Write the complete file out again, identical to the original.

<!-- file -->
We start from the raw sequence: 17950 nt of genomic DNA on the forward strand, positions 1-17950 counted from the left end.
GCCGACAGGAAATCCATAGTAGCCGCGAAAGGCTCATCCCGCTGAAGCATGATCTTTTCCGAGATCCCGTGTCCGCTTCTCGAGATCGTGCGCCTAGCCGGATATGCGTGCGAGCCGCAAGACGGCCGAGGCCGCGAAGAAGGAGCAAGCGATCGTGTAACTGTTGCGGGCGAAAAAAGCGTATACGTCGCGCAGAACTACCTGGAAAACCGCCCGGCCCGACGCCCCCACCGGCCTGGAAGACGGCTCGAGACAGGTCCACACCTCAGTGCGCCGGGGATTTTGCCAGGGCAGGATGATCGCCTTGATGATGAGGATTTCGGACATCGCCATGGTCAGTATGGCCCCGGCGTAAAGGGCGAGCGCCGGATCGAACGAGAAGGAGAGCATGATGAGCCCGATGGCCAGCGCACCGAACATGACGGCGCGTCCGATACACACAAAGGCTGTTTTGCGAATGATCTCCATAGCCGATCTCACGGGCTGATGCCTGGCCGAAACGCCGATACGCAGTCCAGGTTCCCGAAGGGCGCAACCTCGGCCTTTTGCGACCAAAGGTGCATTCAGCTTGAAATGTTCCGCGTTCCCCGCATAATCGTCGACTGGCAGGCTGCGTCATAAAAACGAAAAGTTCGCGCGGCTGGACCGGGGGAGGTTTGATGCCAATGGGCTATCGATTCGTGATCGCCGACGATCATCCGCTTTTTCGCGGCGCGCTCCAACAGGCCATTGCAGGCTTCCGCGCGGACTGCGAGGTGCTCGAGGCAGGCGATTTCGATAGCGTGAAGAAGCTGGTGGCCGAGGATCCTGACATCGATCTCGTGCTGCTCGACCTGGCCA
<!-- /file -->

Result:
We start from the raw sequence: 17950 nt of genomic DNA on the forward strand, positions 1-17950 counted from the left end.
GCCGACAGGAAATCCATAGTAGCCGCGAAAGGCTCATCCCGCTGAAGCATGATCTTTTCCGAGATCCCGTGTCCGCTTCTCGAGATCGTGCGCCTAGCCGGATATGCGTGCGAGCCGCAAGACGGCCGAGGCCGCGAAGAAGGAGCAAGCGATCGTGTAACTGTTGCGGGCGAAAAAAGCGTATACGTCGCGCAGAACTACCTGGAAAACCGCCCGGCCCGACGCCCCCACCGGCCTGGAAGACGGCTCGAGACAGGTCCACACCTCAGTGCGCCGGGGATTTTGCCAGGGCAGGATGATCGCCTTGATGATGAGGATTTCGGACATCGCCATGGTCAGTATGGCCCCGGCGTAAAGGGCGAGCGCCGGATCGAACGAGAAGGAGAGCATGATGAGCCCGATGGCCAGCGCACCGAACATGACGGCGCGTCCGATACACACAAAGGCTGTTTTGCGAATGATCTCCATAGCCGATCTCACGGGCTGATGCCTGGCCGAAACGCCGATACGCAGTCCAGGTTCCCGAAGGGCGCAACCTCGGCCTTTTGCGACCAAAGGTGCATTCAGCTTGAAATGTTCCGCGTTCCCCGCATAATCGTCGACTGGCAGGCTGCGTCATAAAAACGAAAAGTTCGCGCGGCTGGACCGGGGGAGGTTTGATGCCAATGGGCTATCGATTCGTGATCGCCGACGATCATCCGCTTTTTCGCGGCGCGCTCCAACAGGCCATTGCAGGCTTCCGCGCGGACTGCGAGGTGCTCGAGGCAGGCGATTTCGATAGCGTGAAGAAGCTGGTGGCCGAGGATCCTGACATCGATCTCGTGCTGCTCGACCTGGCCA